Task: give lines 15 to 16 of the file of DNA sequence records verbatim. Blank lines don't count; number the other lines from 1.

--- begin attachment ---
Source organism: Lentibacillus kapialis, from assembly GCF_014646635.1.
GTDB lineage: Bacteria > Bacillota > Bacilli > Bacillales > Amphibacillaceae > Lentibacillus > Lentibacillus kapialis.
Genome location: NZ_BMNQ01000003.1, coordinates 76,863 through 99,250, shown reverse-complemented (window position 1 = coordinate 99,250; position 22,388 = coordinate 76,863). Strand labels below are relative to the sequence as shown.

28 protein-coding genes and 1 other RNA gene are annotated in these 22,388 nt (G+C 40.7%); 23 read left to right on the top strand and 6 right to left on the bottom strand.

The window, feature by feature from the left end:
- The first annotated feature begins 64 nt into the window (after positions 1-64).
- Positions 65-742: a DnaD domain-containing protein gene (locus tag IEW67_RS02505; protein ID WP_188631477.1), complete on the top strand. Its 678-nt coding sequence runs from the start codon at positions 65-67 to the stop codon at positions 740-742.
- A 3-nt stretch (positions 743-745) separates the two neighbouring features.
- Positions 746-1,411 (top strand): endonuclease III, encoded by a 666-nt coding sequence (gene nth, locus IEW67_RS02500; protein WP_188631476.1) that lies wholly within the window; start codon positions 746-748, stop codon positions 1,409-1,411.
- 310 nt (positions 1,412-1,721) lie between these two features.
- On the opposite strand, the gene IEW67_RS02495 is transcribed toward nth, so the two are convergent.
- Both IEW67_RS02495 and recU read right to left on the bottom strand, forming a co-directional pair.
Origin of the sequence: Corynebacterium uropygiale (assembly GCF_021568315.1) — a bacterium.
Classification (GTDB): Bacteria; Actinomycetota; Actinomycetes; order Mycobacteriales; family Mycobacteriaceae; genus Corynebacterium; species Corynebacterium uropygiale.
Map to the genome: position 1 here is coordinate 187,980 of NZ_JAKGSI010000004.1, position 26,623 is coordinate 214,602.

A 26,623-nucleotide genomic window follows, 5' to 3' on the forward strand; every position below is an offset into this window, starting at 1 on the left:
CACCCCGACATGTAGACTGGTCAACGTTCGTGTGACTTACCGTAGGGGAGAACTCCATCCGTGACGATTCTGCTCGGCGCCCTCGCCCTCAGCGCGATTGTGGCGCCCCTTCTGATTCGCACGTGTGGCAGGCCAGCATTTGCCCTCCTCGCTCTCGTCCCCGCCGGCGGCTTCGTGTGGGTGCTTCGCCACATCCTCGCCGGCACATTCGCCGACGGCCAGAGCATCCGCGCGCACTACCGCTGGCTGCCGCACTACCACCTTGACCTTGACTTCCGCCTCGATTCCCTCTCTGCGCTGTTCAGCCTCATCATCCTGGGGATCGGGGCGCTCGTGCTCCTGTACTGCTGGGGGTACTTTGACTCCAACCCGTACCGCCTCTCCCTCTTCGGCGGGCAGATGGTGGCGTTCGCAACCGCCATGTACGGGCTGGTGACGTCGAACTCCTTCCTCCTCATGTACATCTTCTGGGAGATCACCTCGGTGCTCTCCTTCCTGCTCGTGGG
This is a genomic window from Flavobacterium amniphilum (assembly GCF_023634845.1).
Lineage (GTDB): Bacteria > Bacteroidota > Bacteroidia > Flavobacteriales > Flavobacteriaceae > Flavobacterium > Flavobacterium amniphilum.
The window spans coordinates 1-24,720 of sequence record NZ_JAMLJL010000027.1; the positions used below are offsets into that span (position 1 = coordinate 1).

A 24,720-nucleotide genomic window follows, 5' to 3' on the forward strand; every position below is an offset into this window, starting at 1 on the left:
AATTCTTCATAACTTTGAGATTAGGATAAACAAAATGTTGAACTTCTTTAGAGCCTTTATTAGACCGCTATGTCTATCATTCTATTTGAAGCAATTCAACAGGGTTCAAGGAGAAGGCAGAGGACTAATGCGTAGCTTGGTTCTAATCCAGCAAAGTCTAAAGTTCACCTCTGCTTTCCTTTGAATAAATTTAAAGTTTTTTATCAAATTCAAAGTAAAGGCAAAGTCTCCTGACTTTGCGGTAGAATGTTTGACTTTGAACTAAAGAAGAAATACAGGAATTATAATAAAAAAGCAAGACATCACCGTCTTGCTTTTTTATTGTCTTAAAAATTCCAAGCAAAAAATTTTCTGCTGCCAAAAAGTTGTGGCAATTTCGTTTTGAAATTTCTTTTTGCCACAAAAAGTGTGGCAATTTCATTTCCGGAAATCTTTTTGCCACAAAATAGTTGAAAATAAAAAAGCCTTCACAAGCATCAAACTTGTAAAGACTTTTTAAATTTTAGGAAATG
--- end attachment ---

Map to the genome: position 1 here is coordinate 187,980 of NZ_JAKGSI010000004.1, position 26,623 is coordinate 214,602.

A 26,623-nucleotide genomic window follows, 5' to 3' on the forward strand; every position below is an offset into this window, starting at 1 on the left: